Should You Be Using a Tongue Scraper or Tongue Cleaner?
There's no question that tongue scraping has the same appeal as using a pore strip. You get the satisfaction of seeing visible gunk that you've scraped off the surface of your tongue, much like the grime that was in your pores. What's not so clear: Whether tongue scraping's actually worth doing on a regular basis. Depending on who you ask, tongue scraping can range from a key to overall wellness to a complete waste of time. If you're wondering which is more accurate, read on.
What does a tongue scraper do?
Exactly what you think. A tongue scraper is a tool with a curved edge that's used to scrape bacteria and debris off the surface of the tongue. Tongue scraping is more widely considered a part of basic hygiene in the Eastern culture than Western. According to Ayurvedic tradition, tongue scraping is important for removing a coating on the tongue that can lead to discoloration, bad breath, and dulled taste. (Related: Ayurvedic Skin-Care Tips That Still Work Today)
Is a tongue scraper necessary?
According to the American Dental Association, tongue scraping is one way to "go the extra mile for your mouth," but not a necessary step. In addition, it hasn't been proven to prevent bad breath or improve halitosis, per the ADA.
For most people, they're pretty pointless, says to Oleg Drut, D.D.S., Clinical Director at Diamond Braces. "A tongue scraper doesn't really do much," he says. "You have bacteria living on your tongue. Any time a patient scrapes the bacteria, it goes back to the tongue. When somebody smokes a lot or uses a lot of nicotine, their tongue can become yellowish, but beyond that I don't really see a big benefit of using a tongue scraper." He suggests using your toothbrush to clean your tongue rather than bothering with a separate tool. (Related: Should You Brush Your Teeth with Activated Charcoal Toothpaste?)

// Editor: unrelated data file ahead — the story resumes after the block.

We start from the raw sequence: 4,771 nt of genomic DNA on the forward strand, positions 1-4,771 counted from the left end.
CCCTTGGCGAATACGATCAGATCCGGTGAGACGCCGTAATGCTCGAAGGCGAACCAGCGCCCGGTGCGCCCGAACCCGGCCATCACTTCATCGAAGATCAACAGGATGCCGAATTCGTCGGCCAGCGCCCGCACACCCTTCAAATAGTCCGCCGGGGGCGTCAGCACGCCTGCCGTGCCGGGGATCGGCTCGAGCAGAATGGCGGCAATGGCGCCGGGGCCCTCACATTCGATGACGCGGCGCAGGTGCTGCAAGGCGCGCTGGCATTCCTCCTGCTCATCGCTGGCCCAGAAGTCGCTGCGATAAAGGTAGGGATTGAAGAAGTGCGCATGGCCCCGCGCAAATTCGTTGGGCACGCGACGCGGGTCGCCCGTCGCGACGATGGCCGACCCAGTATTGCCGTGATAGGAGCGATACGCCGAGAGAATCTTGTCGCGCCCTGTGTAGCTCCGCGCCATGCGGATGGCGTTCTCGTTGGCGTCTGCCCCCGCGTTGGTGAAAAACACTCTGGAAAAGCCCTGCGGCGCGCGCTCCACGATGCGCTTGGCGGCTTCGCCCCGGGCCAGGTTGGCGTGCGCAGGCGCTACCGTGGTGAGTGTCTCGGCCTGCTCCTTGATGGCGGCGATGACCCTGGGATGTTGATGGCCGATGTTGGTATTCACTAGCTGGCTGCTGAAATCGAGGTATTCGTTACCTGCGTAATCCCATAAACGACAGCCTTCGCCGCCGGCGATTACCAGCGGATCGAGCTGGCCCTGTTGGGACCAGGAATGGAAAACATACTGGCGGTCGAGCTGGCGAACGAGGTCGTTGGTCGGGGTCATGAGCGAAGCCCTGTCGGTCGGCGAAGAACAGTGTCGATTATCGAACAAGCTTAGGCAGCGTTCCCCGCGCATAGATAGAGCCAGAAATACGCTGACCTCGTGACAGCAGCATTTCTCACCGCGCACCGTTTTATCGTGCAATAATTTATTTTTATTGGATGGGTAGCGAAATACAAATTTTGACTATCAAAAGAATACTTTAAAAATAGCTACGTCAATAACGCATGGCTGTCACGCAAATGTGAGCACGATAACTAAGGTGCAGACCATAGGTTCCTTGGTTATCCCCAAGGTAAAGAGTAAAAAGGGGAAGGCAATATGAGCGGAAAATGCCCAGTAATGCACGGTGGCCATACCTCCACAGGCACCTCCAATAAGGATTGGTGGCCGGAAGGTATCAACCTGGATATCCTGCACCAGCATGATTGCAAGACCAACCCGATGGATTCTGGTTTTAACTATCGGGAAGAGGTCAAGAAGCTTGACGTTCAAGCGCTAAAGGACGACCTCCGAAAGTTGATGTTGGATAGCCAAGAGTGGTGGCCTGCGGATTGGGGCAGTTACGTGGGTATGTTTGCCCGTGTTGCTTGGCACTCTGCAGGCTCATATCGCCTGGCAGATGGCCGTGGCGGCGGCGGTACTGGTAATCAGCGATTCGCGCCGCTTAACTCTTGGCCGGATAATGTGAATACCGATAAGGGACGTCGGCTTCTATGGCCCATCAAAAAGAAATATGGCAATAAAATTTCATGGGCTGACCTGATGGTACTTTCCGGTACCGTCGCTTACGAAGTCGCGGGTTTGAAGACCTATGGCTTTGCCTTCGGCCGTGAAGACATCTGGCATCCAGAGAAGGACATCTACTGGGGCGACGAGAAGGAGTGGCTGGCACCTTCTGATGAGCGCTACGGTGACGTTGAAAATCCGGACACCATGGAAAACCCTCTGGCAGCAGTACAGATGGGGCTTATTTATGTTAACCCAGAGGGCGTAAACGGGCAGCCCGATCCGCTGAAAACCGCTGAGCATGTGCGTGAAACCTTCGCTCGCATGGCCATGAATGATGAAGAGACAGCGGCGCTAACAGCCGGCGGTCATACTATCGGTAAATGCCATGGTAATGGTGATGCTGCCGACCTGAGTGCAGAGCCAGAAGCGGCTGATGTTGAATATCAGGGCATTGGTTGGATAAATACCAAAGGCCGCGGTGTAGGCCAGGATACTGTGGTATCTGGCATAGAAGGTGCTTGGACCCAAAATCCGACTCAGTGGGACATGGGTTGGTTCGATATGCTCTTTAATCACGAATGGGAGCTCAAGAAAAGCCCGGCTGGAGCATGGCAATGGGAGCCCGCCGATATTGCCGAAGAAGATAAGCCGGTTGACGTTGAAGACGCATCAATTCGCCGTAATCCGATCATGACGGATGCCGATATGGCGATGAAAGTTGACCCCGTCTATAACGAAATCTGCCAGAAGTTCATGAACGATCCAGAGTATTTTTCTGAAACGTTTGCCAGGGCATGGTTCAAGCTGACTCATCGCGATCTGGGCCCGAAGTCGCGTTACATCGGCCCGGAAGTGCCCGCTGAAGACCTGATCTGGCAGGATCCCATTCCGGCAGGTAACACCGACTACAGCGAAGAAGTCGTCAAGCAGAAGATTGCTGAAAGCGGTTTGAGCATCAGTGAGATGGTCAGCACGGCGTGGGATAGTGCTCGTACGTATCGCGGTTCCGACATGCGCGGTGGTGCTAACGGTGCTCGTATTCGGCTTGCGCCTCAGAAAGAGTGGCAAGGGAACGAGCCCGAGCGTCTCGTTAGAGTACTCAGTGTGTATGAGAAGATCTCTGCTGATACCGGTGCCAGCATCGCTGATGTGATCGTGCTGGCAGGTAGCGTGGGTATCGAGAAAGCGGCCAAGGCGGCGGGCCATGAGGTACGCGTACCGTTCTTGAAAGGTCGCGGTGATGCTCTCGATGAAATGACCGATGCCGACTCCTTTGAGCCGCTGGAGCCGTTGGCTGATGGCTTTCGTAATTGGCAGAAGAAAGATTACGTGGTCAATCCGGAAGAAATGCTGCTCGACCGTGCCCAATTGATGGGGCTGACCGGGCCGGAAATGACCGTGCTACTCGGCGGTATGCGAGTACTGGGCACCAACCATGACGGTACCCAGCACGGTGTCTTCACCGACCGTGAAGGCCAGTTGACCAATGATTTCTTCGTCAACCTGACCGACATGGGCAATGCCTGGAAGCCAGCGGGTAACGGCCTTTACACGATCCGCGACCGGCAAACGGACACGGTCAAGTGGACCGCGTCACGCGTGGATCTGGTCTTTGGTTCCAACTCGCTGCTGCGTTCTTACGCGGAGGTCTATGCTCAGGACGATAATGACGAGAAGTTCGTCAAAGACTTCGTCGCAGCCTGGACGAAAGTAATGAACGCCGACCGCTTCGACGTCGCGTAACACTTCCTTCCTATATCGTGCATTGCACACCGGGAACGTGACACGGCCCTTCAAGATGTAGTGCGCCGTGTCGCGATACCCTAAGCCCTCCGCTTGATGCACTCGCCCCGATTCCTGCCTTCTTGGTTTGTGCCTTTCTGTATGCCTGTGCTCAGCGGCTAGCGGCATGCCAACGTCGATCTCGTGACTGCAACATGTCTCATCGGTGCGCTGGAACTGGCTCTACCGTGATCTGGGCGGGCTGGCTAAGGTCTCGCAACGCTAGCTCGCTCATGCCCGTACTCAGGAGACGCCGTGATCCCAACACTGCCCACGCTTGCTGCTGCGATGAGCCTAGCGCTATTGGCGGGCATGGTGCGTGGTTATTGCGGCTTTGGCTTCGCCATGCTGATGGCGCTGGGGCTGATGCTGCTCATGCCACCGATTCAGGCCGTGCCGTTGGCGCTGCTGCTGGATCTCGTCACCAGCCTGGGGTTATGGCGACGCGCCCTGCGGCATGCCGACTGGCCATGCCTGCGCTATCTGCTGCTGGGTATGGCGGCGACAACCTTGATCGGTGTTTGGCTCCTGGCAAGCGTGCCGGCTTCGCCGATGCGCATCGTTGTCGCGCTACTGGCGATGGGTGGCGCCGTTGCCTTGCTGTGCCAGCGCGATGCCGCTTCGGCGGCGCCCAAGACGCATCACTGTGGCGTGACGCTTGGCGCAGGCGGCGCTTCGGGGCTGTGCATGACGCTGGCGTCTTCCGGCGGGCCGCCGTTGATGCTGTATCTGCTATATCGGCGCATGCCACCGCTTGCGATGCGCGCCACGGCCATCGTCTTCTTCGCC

Dustin Cohen, D.M.D. believes that cleaning your tongue is important, but that choosing to use a scraper or brush is a matter of personal preference. (One 2013 study suggested the two are equally effective.) "Just like your teeth, your tongue can accumulate particles throughout the day," he says. "Your tongue has a lot of nooks and crannies that trap bacteria and food. Brushing or scraping your tongue helps to remove that buildup."
How often should you use a tongue scraper?
Tongue scraping can be satisfying, but avoid going overboard. "You don't want to scrape away all the good bacteria that's supposed to be there. That can cause problems with other bad bacteria overgrowing," says Reynolds, D.D.S. "If you're going to use it, make sure you're using it carefully and not aggressively." If you decide to start tongue scraping, Dr. Reynolds advises limiting yourself to no more than once a day. (Related: This Woman Got "Black Hairy Tongue Disease" After Taking Antibiotics)
Which tongue scraper is the best?
Tongue scrapers are often made of copper or stainless steel, since both are less likely to harbor bacteria than plastic. Here are three best-selling options:
- Health and Yoga Surgical Grade Stainless Steel Tongue Scraper is the current best-selling tongue scraper on Amazon. It has a "non-gagging cleaning span" which definitely sounds like a plus.
- Dr. Tung's Tongue Stainless Steel Tongue Cleaner, rings in at under $4 and is Kourtney Kardashian's pick, for whatever that's worth.
- Kosha Ayurveda Copper Tongue Scraper is an attractive 100 percent copper option with an adjustable width.